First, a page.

Marl Twain and the Catching Reflex

Somewhere in Huckleberry Finn by Mark Twain there is a famous episode where Huck, a boy, masquerades as a girl. Wanting somewhere to stay, he is taken in by a Mrs Loftus, but after a while as they talk she is not taken in by him! To confirm her suspicions  about his gender she throws a ball into his lap and he instantly – too quickly for conscious thought – reacts by closing his legs.

A girl (Mark Twain reasons) would have had a different reaction: she would have spread her legs and caught the ball in her skirt. In the book Huck’s cover was blown by this shrewd test.

When I first read this, many years ago now, I was deeply impressed by Twain’s insight, and it remains a very compelling narrative. It shows how great Twain’s powers of observation, intuition and storytelling were. As a child I just thought : “Wow, that’s right” and I still think it’s very clever.

But is it true? The equation girls=skirts and boys=pants might have been substantially accurate in 19c America but even in that context the whole thing is questionable. Nowadays dress is not so rigid, and culturally and historically gender divisions have been very fluid. Even in times and places where girls were in skirts and boys pants, was Twain’s belief actually correct?

I don’t think there has every been any research, but I guess we could do some together. The next time something unexpectedly falls into your lap, post a comment to contribute to the experiment – did you catch, or try to catch it, and if so how?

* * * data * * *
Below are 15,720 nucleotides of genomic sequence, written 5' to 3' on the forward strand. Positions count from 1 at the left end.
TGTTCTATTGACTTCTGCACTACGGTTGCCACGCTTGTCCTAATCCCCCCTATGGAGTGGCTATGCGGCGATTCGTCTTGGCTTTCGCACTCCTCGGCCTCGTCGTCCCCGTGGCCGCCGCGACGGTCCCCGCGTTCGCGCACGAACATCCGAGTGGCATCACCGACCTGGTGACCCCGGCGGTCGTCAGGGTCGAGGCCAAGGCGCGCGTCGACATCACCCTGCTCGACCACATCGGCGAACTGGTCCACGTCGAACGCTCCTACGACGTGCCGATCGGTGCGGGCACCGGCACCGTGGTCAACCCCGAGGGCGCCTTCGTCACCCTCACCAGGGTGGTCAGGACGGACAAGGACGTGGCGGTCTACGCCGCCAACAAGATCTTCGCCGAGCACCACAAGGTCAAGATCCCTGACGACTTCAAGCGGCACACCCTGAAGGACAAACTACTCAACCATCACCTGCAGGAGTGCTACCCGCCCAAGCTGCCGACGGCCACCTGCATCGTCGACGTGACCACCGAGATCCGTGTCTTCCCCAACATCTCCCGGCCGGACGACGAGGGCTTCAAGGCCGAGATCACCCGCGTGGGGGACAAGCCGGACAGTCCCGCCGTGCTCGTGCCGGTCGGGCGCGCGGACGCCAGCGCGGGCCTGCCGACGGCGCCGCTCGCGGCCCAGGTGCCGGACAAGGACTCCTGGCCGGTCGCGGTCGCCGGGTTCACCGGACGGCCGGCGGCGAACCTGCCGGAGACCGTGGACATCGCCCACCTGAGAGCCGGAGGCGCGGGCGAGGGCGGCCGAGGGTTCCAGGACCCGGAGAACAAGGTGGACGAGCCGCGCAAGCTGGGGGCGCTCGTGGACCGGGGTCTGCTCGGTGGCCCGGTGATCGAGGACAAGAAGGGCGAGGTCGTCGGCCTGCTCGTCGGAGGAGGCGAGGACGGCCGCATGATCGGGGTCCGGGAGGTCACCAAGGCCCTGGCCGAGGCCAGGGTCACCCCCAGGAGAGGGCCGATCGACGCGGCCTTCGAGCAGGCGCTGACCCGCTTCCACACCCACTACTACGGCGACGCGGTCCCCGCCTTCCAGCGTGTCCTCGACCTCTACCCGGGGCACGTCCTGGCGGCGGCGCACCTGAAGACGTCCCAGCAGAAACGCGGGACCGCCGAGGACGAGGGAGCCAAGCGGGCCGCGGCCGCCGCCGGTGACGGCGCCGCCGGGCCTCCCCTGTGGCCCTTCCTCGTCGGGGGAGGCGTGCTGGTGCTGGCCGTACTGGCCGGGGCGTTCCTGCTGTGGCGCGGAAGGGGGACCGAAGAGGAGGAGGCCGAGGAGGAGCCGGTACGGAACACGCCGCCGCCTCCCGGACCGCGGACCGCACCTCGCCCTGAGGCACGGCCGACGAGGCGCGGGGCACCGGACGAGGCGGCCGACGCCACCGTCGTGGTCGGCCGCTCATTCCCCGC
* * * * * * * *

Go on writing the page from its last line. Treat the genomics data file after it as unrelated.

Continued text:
Why did I write this? Walking back from my local tonight I had a lollipop in my mouth (bad for the teeth I know) and my hands were free. By accident I let the lollipop fall. Without thinking I caught it on the way down, bringing my hands together to clasp it accurately at roughly the level of my navel.

I was pleased I have still have such good reactions, but what interested me was that I had caught the lollipop in the safety net of my hands. I didn’t try to bring by legs together, or to spread them apart. Either would have caused me to fall over. Instead I cradled that lollipop in my (now sticky) hands!

Now isn’t that surprising , when you think of it? We have an unconscious reflex that can catch things we drop, on their way down. It knows if we are sitting or standing, and whether to use arms or legs, and it is remarkably good at estimating the acceleration due to gravity and predicting how to head a lollipop off at the navel, or a ball off at knee level. We can see into the immediate future remarkably well.

But if we are sitting, does it really act differently depending on whether we were brought up in skirts or trousers? Was Mark Twain just spinning a yarn? I’d love to know.


About partialinsight

One evening I had a stroke. Half my sight vanished overnight. Adapting made me grasp how amazing the visual system and brain are. It also taught me to understand disability completely differently and I'm grateful for the lesson.
This entry was posted in 101 experiments in seeing, The brain and visual perception and tagged , , , . Bookmark the permalink.

One Response to Marl Twain and the Catching Reflex

  1. I’m a gal and I dropped some almonds into my lap at my desk this afternoon. I happen to be wearing a skirt, but I quickly clamped my legs together to catch them in my lap … no reflex or notion whatsoever to catch them in my skirt. However, I don’t wear skirts every day. And didn’t grow up as a little girl wearing skirts and perhaps even playing games where I could catch a ball or other toy in my skirt. hmmmm.
    thanks for the post!

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